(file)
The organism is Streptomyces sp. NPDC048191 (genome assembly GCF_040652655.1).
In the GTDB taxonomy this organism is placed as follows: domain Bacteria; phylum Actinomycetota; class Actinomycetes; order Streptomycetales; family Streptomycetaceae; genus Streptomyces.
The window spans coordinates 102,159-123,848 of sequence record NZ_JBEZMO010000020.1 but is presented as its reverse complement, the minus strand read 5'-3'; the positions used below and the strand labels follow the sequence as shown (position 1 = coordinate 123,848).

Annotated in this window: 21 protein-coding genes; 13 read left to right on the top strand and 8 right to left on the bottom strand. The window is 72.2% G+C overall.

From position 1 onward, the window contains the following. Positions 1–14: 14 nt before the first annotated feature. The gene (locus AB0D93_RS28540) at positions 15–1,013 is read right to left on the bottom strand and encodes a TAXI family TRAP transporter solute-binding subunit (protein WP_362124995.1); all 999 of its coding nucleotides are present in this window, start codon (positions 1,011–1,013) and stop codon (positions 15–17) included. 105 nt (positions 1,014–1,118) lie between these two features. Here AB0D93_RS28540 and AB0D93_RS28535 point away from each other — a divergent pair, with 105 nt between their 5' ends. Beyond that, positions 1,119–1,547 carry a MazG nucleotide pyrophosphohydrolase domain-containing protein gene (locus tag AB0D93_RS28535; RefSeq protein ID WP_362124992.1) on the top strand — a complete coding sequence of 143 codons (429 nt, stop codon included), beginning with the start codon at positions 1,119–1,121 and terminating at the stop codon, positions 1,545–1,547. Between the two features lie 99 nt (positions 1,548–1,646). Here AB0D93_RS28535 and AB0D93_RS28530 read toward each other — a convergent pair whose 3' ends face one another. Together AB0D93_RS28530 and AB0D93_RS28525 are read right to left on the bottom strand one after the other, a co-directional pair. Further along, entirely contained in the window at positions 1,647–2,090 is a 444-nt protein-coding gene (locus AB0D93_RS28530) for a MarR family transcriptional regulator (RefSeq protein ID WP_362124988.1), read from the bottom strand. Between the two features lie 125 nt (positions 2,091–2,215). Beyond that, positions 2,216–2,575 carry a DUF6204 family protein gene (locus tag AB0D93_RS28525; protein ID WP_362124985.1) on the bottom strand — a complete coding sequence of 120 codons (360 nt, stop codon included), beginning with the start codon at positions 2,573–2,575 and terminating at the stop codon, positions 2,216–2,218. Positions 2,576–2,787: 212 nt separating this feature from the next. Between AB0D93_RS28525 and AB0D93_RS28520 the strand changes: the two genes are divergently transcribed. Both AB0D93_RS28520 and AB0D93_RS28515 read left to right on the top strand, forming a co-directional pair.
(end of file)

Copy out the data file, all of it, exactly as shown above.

The organism is Streptomyces sp. NPDC048191 (genome assembly GCF_040652655.1).
In the GTDB taxonomy this organism is placed as follows: domain Bacteria; phylum Actinomycetota; class Actinomycetes; order Streptomycetales; family Streptomycetaceae; genus Streptomyces.
The window spans coordinates 102,159-123,848 of sequence record NZ_JBEZMO010000020.1 but is presented as its reverse complement, the minus strand read 5'-3'; the positions used below and the strand labels follow the sequence as shown (position 1 = coordinate 123,848).

Annotated in this window: 21 protein-coding genes; 13 read left to right on the top strand and 8 right to left on the bottom strand. The window is 72.2% G+C overall.

From position 1 onward, the window contains the following. Positions 1–14: 14 nt before the first annotated feature. The gene (locus AB0D93_RS28540) at positions 15–1,013 is read right to left on the bottom strand and encodes a TAXI family TRAP transporter solute-binding subunit (protein WP_362124995.1); all 999 of its coding nucleotides are present in this window, start codon (positions 1,011–1,013) and stop codon (positions 15–17) included. 105 nt (positions 1,014–1,118) lie between these two features. Here AB0D93_RS28540 and AB0D93_RS28535 point away from each other — a divergent pair, with 105 nt between their 5' ends. Beyond that, positions 1,119–1,547 carry a MazG nucleotide pyrophosphohydrolase domain-containing protein gene (locus tag AB0D93_RS28535; RefSeq protein ID WP_362124992.1) on the top strand — a complete coding sequence of 143 codons (429 nt, stop codon included), beginning with the start codon at positions 1,119–1,121 and terminating at the stop codon, positions 1,545–1,547. Between the two features lie 99 nt (positions 1,548–1,646). Here AB0D93_RS28535 and AB0D93_RS28530 read toward each other — a convergent pair whose 3' ends face one another. Together AB0D93_RS28530 and AB0D93_RS28525 are read right to left on the bottom strand one after the other, a co-directional pair. Further along, entirely contained in the window at positions 1,647–2,090 is a 444-nt protein-coding gene (locus AB0D93_RS28530) for a MarR family transcriptional regulator (RefSeq protein ID WP_362124988.1), read from the bottom strand. Between the two features lie 125 nt (positions 2,091–2,215). Beyond that, positions 2,216–2,575 carry a DUF6204 family protein gene (locus tag AB0D93_RS28525; protein ID WP_362124985.1) on the bottom strand — a complete coding sequence of 120 codons (360 nt, stop codon included), beginning with the start codon at positions 2,573–2,575 and terminating at the stop codon, positions 2,216–2,218. Positions 2,576–2,787: 212 nt separating this feature from the next. Between AB0D93_RS28525 and AB0D93_RS28520 the strand changes: the two genes are divergently transcribed. Both AB0D93_RS28520 and AB0D93_RS28515 read left to right on the top strand, forming a co-directional pair.